Sarah Britten has created a niche for herself in the art world by using a unique medium – lipstick – to create her pictures. It has increased the number of tubes she buys compared to the average woman, but it’s worthwhile because she thinks the colours are extraordinary.
Artist and communication strategist Sarah Britten has exhibited her distinctive creations overseas. (Images: Supplied)
We’ve all heard of creating artwork with different types of paint, such as acrylic, oils, water-mixable oils or watercolour, but lipstick? Yet that is Sarah Britten’s preferred method to create unique art.
Britten, a communication strategist, is partial to creating pictures portraying Nguni cattle and the Joburg city skyline. Of all the colours of lipstick she has used, she loves black the most, then red that has a lot of orange in it. “A lot of the reds on the market have a lot of blue in them, which I suppose looks good on human skin, but isn’t my favourite to work with.”
Britten admits that certain colours of lipstick – yellow, blue, and including her favourite, black – are difficult to find. “Very moist lipstick is lovely to work with but takes much longer to dry.”
Lipstick is a wonderful medium, she writes on her website. “The colours are extraordinary and it’s possible to write into the paint to reveal the white board beneath. This allows me to imbue the work with layers of meaning.”
She would like her paintings to first grab the viewer at an emotional level; then the picture can be fully revealed the more it is studied. She would like the viewer to see something different each time they see it.
Britten started painting in 2002 and ploughs through about five lipsticks a month, depending on the size of her work. “I did a lipstick audit in 2013 and counted over 450. My use varies hugely, depending on whether I’m preparing for an exhibition or how big the work is.”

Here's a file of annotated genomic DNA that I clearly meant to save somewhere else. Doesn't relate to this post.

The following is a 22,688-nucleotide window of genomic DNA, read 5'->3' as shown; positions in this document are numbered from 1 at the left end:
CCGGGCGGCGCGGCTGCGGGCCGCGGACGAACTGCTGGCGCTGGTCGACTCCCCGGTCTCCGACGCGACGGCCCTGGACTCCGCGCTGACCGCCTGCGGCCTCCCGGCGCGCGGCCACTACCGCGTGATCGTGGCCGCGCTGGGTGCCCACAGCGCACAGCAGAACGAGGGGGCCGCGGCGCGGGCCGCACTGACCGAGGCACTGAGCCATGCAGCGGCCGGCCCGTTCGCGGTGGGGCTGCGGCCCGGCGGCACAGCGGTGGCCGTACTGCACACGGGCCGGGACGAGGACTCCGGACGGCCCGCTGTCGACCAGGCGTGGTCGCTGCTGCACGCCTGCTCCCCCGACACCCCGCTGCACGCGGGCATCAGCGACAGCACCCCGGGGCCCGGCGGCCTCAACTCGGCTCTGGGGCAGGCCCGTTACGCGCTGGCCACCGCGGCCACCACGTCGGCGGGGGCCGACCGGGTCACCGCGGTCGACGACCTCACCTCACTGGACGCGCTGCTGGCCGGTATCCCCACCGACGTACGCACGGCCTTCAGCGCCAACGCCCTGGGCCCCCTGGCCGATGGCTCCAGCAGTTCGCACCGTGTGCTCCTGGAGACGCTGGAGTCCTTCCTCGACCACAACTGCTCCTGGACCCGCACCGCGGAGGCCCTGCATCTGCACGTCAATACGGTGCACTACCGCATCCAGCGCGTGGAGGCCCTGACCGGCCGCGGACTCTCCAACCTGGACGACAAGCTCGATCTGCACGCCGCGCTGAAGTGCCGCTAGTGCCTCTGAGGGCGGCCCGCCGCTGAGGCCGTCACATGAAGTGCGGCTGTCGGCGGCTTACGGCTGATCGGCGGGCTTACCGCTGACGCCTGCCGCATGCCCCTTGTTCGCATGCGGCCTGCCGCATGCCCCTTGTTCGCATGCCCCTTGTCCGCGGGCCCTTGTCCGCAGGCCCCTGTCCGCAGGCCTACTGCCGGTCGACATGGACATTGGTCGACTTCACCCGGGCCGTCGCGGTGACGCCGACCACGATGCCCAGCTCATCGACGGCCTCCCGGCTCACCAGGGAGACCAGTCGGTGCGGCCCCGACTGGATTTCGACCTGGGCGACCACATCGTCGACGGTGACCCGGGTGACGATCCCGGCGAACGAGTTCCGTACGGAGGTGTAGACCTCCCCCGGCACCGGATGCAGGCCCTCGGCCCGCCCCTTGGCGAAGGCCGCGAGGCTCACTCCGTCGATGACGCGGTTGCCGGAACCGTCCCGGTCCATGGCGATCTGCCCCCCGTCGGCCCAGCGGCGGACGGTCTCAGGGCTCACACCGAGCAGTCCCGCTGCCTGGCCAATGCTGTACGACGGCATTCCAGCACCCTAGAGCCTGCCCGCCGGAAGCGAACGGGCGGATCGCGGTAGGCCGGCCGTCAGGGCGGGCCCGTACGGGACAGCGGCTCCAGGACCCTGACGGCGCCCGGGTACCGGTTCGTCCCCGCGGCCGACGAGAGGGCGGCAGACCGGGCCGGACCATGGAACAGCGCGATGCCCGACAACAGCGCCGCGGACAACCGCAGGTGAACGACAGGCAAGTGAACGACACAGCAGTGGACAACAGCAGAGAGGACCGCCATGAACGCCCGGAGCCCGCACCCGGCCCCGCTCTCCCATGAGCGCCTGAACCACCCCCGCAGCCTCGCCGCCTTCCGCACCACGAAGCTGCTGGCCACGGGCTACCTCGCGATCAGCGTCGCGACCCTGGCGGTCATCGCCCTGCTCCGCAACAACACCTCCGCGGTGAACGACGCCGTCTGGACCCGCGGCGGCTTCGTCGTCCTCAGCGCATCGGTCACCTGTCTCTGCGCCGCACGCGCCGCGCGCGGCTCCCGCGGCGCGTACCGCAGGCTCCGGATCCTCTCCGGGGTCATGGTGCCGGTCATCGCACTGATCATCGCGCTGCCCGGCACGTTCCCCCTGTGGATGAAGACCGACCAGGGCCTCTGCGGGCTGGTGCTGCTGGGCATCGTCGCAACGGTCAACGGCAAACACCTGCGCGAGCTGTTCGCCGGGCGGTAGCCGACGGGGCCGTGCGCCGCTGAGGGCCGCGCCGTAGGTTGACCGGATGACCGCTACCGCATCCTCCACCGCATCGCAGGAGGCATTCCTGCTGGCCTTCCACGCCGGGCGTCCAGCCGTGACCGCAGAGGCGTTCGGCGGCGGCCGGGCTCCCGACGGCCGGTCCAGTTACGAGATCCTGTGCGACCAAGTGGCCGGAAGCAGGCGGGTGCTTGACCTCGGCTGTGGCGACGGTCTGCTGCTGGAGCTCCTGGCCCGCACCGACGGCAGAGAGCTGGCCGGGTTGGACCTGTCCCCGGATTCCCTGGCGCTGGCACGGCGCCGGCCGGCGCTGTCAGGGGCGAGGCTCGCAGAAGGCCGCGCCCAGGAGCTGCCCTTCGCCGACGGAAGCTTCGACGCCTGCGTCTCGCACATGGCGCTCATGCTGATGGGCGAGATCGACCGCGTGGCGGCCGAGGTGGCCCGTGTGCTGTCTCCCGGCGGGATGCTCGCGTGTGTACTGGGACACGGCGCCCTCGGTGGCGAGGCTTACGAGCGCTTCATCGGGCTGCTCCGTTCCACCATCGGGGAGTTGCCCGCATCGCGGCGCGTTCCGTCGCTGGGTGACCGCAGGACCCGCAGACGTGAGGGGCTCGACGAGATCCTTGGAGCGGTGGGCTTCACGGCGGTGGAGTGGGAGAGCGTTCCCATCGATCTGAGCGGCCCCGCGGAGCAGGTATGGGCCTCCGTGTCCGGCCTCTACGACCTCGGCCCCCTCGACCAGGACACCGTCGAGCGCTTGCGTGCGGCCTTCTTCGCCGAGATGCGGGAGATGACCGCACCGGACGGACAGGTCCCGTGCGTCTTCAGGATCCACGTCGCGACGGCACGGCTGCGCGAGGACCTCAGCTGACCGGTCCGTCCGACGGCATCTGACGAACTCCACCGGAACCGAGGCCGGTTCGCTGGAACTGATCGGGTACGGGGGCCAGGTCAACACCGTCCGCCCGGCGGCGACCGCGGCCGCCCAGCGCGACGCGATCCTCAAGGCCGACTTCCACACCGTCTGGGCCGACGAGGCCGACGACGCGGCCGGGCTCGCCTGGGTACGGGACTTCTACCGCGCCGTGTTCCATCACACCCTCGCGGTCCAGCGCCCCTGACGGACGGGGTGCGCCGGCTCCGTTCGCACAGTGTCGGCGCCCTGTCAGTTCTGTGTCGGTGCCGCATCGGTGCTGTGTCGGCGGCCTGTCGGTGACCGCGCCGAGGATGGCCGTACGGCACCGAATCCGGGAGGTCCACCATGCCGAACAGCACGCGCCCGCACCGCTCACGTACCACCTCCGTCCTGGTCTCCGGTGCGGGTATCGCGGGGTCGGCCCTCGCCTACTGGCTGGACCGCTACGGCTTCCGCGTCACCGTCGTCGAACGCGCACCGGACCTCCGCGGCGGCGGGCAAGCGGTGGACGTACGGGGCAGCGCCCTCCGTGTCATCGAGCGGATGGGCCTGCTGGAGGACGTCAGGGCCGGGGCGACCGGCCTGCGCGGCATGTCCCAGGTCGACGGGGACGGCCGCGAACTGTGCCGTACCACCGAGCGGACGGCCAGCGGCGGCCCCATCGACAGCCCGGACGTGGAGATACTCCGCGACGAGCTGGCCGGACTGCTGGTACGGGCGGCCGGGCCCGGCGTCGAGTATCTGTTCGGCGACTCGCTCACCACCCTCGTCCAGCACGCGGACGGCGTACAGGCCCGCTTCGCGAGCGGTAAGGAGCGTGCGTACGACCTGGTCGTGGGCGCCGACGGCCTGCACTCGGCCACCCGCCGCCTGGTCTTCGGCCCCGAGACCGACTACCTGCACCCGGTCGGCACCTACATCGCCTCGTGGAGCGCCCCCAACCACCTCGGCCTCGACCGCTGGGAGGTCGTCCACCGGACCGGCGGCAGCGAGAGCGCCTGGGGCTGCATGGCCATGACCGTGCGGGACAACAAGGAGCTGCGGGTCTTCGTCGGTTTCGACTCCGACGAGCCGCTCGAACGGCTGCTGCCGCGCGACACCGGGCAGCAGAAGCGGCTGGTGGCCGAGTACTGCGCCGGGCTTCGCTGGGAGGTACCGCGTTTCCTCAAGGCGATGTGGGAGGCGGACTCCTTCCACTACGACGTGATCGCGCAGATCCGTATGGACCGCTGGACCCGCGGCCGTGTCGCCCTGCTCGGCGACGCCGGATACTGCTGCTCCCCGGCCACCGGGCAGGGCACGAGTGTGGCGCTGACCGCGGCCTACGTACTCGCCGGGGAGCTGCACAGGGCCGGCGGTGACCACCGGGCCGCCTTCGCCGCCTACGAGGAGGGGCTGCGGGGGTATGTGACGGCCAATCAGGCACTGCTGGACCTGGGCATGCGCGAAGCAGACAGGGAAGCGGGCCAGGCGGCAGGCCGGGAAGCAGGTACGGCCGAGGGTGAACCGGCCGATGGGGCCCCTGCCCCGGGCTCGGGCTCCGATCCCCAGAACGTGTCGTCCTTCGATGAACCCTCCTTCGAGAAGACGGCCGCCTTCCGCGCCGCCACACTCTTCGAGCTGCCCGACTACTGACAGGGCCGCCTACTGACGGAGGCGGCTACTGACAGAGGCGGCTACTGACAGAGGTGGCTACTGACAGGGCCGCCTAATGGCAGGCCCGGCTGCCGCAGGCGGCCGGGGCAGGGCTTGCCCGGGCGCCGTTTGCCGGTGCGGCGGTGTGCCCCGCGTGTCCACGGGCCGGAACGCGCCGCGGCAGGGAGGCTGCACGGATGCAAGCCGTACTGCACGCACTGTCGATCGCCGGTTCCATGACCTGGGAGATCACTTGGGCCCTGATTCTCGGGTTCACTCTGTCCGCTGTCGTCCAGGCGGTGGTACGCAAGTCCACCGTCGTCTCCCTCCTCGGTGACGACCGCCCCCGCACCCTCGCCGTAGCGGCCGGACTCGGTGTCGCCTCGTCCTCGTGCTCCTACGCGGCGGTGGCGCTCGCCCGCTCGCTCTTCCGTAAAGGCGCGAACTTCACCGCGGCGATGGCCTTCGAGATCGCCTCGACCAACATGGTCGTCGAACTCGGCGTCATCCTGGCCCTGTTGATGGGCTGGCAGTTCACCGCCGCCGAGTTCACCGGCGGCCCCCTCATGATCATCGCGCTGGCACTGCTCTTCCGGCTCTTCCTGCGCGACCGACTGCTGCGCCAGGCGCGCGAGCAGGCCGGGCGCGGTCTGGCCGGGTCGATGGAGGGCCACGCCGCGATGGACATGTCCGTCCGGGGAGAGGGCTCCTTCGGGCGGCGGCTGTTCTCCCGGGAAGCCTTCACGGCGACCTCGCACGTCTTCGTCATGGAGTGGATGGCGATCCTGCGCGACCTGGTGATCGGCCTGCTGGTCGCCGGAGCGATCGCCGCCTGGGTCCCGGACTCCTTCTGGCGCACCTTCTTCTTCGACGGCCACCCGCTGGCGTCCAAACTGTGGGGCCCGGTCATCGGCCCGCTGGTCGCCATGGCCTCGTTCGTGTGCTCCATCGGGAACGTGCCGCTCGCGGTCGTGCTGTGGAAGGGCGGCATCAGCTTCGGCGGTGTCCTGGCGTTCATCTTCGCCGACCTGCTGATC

Britten loves to paint Nguni cattle and the Joburg skyline. But she also paints other wildlife. (Images: Supplied)
A series of fortunate events
In 2002, Britten quit her job to complete her PhD thesis; this, coupled with her husband travelling to the UK looking for work, meant she had no structure in her life.
“I was procrastinating, and one thing led to another,” she says. “I started experimenting with lipstick and the thick shiny cardboard my husband used to make architectural models, and discovered I could paint with it in interesting ways.”
Her first lipstick painting was of a rose. But it was not her first foray into painting. Britten had dabbled in watercolours when she was young; in her 20s she used chalk pastel, which she said was good training for using something like lipstick. “I love the intensity of the lipstick colours, which isn’t possible with watercolour,” she explains. “Occasionally I’ve used fabric paint, which is also very tactile.”
What people think
Using such a one-of-a-kind medium has naturally attracted attention. Britten’s ex-husband first assumed she was creating “feminist vagina art”, but he was relieved when he realised she was painting conventional objects.
“Painting in such a strange medium is good for differentiation – nobody confuses me with anyone else – but I suspect it’s more difficult to be taken seriously by the mainstream art establishment.”
The paintings of rhinos always sell well.
— Don Paul (@donaldjpaul) May 19, 2015
“I am the proud owner of a bull against the skyline of Johannesburg,” writes Erich Viedg, a buyer of one of her works, on her website. “I am very happy with my Sarah Britten Original.”
From Europe to Asia and the US, Britten has showcased her art. “In 2014, my work was exhibited in a Shanghai shopping mall. In 2015, I exhibited in Tokyo and I have exhibitions planned in Amsterdam, Hong Kong and New York – the latter only in 2018.”
But the highlight has been her first solo exhibition, in 2011. It served as a trigger, to expand the various ways she can use the medium.
There have been trials too. “The biggest challenge has been balancing the compulsion to create with the knowledge that I might not find a buyer for what I produce,” she explains. “I sometimes refer to my impulse to paint as an albatross, because I feel I have to even though I know that my paintings might be piling up gathering dust somewhere.”
Her favourite things
“I love the Goldberg Variations by JS Bach, specifically the 1955 recording by Glenn Gould,” she says of her favourite music to listen to while painting. Her most loved movie is The Shawshank Redemption and the best book she has read so far is Good Omens by Terry Pratchett and Neil Gaiman.
“In the end, all we have are our stories, and all we can do is tell them as best we can,” she says in parting. And luckily for her, she has found her own way – using lipstick – to share her stories.